June 29, 2010
The other day this idea popped into my head: I have yet to share with you a full meal picture. I post pictures of individual dishes and talk about them, or maybe even what I served with them, but not once have I documented the whole shebang. Never the plate of food that actually gets consumed. So here you go. It's not exactly my dinner plate, but this sums up a lot of dinners around here.
I find that salads are a good way to get the boy eat more veggies. It's not that D doesn't care for them, but given the choice, it's not the first thing he'll put on his plate and usually not at the top of his list of things to eat either. So I make a salad and throw veggies from the crisper on top. Okay, I kind of pile them on, but that's how we do around here. Also, since salads are mostly composed of staple items there is always guaranteed to be some veggies to go along with a meal. Even when I'm too lazy or forgetful to plan something. Oh! Behold those rich red beauties! Once again, these are from D's Mom's garden (Hi! Want to be an official blog sponsor?), finally tomatoes that taste like tomatoes and not some watery mealy lump. They were too good to throw into the salad, best enjoyed on their own, also my brother was around and he has some weird physical aversion to tomatoes. They may not be a year-round fixture but hell if I'm not going to eat them every opportunity I get this summer.
As for the roast chicken, it's probably the most frequent meat-based dish I make. Actually, it's one of only a handful of recipes that I RE-make. Most of the time, I make something, decide whether or not I like it and then move on. Not because it didn't warrant not making again, but more because there is this whole world of the internet and cookbooks and blogs out there with delicious looking food that I get distracted. That's where D comes in, he's the one who, when asked for dinner ideas, is always suggesting food I've already made. It's a nice balance. The success of this roast chicken is due to three factors. One) When there's only two people around to eat, and you roast a whole bird, it's nice that it's so adaptable for leftovers. Sandwiches, quesadillas, salads, cold and sprinkled lightly with salt, you don't have to eat the same leftover meal over and over. Two) I like the white meat, D likes the dark meat. Three) I get to make stock with the leftover carcass. And even if I don't feel like making it right away, I can always freeze the carcass and make the stock later. Voila! No more buying that sodium laden stuff from the store. It's a no fail recipe. The skin always gets nice and golden and crispy, the meat stays moist and the aromatics from the herbs and lemon and garlic will make you anxiously dance around your oven, waiting to eat.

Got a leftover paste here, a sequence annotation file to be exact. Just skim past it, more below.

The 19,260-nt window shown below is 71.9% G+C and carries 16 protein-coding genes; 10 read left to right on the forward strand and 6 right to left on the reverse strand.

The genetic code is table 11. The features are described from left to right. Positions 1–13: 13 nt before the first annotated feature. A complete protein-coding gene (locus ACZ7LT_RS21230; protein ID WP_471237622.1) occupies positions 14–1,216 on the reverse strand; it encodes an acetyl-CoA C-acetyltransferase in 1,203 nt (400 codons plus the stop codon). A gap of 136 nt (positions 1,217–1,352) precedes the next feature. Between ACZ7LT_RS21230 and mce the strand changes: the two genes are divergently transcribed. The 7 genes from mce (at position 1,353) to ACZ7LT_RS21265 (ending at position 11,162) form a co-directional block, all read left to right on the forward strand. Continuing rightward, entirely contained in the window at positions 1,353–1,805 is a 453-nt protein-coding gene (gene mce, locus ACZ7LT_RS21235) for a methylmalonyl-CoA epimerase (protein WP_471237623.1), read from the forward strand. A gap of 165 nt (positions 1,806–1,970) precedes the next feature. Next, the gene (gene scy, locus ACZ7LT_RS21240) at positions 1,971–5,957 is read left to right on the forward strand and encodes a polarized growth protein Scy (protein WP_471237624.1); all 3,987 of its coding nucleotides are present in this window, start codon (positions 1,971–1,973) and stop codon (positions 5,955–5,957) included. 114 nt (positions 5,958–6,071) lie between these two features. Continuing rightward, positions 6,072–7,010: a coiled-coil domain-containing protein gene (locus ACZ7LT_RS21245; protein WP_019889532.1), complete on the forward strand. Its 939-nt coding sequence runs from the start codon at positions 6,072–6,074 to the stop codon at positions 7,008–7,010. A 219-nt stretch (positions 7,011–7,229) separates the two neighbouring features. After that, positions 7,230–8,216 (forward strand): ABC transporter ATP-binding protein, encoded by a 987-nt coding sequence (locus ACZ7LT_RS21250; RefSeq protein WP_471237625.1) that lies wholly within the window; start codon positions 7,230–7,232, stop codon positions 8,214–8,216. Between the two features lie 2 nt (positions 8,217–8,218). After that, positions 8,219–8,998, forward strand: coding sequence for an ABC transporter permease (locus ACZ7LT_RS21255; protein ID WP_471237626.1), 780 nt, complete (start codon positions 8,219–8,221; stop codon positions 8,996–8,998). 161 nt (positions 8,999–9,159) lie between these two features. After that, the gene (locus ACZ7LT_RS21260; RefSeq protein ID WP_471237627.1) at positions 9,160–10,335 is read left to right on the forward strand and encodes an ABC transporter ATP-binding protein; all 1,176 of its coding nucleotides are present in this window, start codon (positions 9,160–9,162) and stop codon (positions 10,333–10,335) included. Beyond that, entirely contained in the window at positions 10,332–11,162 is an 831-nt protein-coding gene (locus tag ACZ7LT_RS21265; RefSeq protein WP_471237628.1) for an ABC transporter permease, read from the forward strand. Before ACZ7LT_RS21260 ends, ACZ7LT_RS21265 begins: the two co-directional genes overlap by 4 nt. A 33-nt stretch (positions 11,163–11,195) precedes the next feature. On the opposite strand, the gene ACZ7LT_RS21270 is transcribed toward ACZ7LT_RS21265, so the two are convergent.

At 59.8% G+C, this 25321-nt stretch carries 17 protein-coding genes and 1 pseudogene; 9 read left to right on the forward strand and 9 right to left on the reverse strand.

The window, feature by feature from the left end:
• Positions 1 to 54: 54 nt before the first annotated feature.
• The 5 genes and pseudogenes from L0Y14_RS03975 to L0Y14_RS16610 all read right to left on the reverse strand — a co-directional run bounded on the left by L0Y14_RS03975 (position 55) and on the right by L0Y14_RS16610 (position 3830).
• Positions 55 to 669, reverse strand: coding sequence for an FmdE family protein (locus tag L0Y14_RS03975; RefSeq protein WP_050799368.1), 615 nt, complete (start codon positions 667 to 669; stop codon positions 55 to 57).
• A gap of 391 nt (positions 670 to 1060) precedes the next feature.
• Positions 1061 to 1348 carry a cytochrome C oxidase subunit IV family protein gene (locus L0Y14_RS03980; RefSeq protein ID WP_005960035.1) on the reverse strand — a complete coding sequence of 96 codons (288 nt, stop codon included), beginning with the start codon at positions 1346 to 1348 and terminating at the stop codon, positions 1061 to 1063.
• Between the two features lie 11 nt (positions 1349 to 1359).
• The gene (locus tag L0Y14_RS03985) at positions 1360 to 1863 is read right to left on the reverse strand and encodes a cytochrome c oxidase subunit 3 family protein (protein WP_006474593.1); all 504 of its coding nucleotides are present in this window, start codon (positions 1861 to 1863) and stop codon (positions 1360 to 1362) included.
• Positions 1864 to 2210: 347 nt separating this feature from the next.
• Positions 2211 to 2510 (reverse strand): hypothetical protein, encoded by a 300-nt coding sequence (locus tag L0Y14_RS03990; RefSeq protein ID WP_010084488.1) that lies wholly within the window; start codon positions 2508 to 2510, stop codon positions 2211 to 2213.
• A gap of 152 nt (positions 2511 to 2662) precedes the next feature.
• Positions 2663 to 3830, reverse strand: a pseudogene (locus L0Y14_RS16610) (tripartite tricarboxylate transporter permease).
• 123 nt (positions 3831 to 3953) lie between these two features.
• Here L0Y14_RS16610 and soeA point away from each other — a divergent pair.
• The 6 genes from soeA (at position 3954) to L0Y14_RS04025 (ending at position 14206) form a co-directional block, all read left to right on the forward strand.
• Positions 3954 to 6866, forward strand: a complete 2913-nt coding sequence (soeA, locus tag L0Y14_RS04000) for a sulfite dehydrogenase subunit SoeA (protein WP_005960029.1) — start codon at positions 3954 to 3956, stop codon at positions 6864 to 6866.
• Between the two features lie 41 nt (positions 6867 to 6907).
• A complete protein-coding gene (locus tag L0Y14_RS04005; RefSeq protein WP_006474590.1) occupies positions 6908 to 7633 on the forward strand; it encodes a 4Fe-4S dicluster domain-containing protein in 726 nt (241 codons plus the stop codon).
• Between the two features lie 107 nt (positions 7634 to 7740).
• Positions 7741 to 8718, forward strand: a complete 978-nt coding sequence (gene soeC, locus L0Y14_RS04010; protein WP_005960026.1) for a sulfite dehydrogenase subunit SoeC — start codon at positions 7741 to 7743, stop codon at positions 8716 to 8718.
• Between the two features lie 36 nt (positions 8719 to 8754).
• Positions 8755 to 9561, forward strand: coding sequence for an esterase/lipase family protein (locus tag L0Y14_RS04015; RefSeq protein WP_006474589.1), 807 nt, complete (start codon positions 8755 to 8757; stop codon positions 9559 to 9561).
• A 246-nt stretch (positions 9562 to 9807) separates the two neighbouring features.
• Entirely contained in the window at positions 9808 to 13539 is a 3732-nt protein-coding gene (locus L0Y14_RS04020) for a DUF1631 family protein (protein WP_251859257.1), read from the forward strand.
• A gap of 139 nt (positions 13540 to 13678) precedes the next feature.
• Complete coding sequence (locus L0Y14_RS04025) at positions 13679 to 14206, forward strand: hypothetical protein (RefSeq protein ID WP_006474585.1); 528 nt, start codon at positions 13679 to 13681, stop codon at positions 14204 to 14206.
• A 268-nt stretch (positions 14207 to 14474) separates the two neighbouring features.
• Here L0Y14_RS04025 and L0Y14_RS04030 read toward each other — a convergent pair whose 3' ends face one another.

This is how I make my roast chicken. Everytime. I took elements from several recipes (Zuni Cafe, Thomas Keller, Jamie Oliver) and pieced together the parts that worked best for me. I like my chicken simple, and the skin crispy. The salting in the morning helps keep the meat moist throughout the roasting, it's like a dry brine. The herbs under the skin lightly flavor the meat without overwhelming, as do the lemon and garlic stuffed in the cavity. Actually, the lemon and garlic serve double duty. After the chicken is roasted you can squeeze some of the lemon and smash the garlic into the pan juices to make an excellent sauce to either spoon over the chicken or swipe chunks of bread through. And for the ultimate icing on the frugal cake, I save the carcass after the skin and most meat has been pulled off and make stock.
4-1/2 pound whole chicken
several sprigs of thyme (or rosemary or sage)
1 lemon, quartered
4 cloves of garlic, peeled and smashed
In the morning, rinse and dry the chicken, discard all the bits inside (unless you have a better use, I don't). Be sure to dry it well, paper towels do this nicely. Salt the chicken generously inside and out and put back on a plate in the refrigerator until ready to cook.
Just before baking, preheat the oven to 375F. Remove the chicken from the refrigerator, rinse again, pat dry. Using your fingers separate the skin from the meat around the breasts and thighs and insert a few sprigs on thyme. In the cavity stuff another few sprigs of thyme, the quartered lemon and the garlic cloves. Again, salt the outside of the bird. Sometimes I lightly grind some fresh pepper over the top, sometimes I don't, do as you feel, it's good either way. Place breast side down in a Dutch oven or cast iron skillet, do not cover. Roast for an hour and a half. At this point, the skin should be a nice medium deep color and crispy, remove from oven and let rest in pan for 10 minutes.
Carve, cut, pull apart the chicken as you like